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Study: Eating nuts reduces heart diseases, cancer risks

New results from two long-running Harvard studies have shown that a handful of nuts a day might help you live a healthier and longer life.

New results from two long-running Harvard studies have shown that a handful of nuts a day might help you live a healthier and longer life.

The report, published in the New England Journal of Medicine, also shows that daily nut-eaters were less likely to die of cancer, heart diseases, and respiratory diseases.

“We found that people who ate nuts every day lived longer, healthier lives than people who didn’t eat nuts,” said study co-author, Frank Hu.

Mr Hu is a professor of nutrition and epidemiology at the Harvard School of Public Health.

The researchers pointed out that the composition of nuts – fibre, healthy fats, vitamins, minerals, and phytochemicals – may provide “cardioprotective, anti-carcinogenic, anti-inflammatory, and antioxidant properties.”

Study

According to the report, daily nut-eaters were 20 per cent less likely to have died during the study than those who avoided nuts. It said the findings were gleaned from nearly 120,000 participants in the Nurses’ Health Study and the Physicians’ Health Study.

The recipients were said to have answered questions about their diets at the beginning of the studies in the 1980s and then every two to four years during 30 years of follow-up.

The researchers classified the participants into six categories that ranged from never eating nuts to eating them seven or more times per week.

The more often people ate nuts, the lower their risk of premature death, the study says.

Heart health

The report found that people who are at risk of a heart attack can cut their risk by eating a healthy diet that includes nuts.

It suggests that eating nuts may lower one’s low-density lipoprotein (LDL), cholesterol and triglyceride levels, which it claims play a major role in the build-up of deposits called plaques in the arteries.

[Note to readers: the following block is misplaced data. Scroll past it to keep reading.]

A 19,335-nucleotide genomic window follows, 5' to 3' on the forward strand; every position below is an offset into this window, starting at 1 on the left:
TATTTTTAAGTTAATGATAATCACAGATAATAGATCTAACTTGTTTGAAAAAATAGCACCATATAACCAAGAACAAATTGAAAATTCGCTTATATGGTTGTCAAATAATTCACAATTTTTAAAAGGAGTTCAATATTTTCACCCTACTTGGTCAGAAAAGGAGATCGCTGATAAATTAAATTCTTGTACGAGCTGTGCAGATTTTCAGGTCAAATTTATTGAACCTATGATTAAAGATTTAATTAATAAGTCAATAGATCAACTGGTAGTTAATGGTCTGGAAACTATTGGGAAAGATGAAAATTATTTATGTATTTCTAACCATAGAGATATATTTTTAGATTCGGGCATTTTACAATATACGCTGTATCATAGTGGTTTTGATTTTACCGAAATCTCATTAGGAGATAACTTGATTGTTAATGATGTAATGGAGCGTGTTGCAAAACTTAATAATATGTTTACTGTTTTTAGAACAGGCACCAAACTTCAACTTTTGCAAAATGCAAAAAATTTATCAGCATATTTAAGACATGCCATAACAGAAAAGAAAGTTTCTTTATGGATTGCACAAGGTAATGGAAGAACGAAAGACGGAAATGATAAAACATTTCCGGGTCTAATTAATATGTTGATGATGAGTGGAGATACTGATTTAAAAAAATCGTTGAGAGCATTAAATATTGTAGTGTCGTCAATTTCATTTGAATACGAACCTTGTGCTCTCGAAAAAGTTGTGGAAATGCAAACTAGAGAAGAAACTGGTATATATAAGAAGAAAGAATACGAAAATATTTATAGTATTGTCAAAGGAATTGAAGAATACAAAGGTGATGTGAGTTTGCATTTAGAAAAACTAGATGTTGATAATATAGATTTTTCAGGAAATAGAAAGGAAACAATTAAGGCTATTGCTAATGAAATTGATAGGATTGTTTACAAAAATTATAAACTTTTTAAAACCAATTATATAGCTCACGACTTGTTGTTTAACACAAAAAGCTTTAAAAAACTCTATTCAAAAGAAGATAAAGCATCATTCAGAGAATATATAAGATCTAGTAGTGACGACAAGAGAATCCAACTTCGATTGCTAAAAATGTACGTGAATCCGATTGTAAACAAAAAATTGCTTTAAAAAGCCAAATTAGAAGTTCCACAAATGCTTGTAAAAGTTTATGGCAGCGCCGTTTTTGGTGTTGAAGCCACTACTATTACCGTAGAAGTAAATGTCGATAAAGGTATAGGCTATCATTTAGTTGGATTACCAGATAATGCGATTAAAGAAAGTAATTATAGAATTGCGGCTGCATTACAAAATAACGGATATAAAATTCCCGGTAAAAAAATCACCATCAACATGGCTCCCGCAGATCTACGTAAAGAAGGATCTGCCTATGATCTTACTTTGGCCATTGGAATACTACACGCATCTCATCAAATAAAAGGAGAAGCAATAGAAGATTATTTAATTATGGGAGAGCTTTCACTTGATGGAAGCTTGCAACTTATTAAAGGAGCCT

It added that nuts may also improve the health of the lining of arteries, lower levels of inflammation linked to heart disease and reduce the risk of developing blood clots, which most times lead to a heart attack and death.

On cancer

The benefits of nuts for cancer prevention were further reportedly analysed in a separate study published in the National Library of Health.

The report reads in part; “Studies have demonstrated that nuts are valuable sources of vegetable protein, monounsaturated fatty acids, vitamin E, folic acid, phytoestrogens, and fibre.

“Emerging data have indicated that inflammation and oxidative stress have a role in the development of cancer; the antioxidative and anti-inflammatory properties of nuts and their components may contribute to the anticancer activity, as well as confer a cardioprotective effect.”

Other benefits

The report also revealed that frequent nut eaters are also less likely to gain weight, express.co.uk reported.

Mr Hu said nuts contain mostly unsaturated healthy fats, protein, fibre, vitamins, minerals and antioxidants.

“Nuts are high in protein and fibre, which delays absorption and decreases hunger,” he said.

According to the study, epidemiological data shows that high nut consumption is associated with lower incidence of obesity.

Nuts are able to suppress hunger by absorbing moisture in the gastrointestinal tract, causing a person to feel fuller.

Some researchers hypothesise it’s due to the nuts’ impact on hormones which affect hunger, thus promoting feelings of fullness.

Tips for eating nuts

In a different study, a professor of medicine at the University of Pennsylvania, Kris-Etherton, offered different tips for making nuts part of regular diets.

The professor noted that nut butter could be spread on morning toast instead of butter or cream cheese and by sprinkling chopped nuts on cereal or yogurt, tossing nuts into a salad or stir-fry, topping fruit or crackers with nut butter, and taking nut-encrusted fish or chicken, among others.

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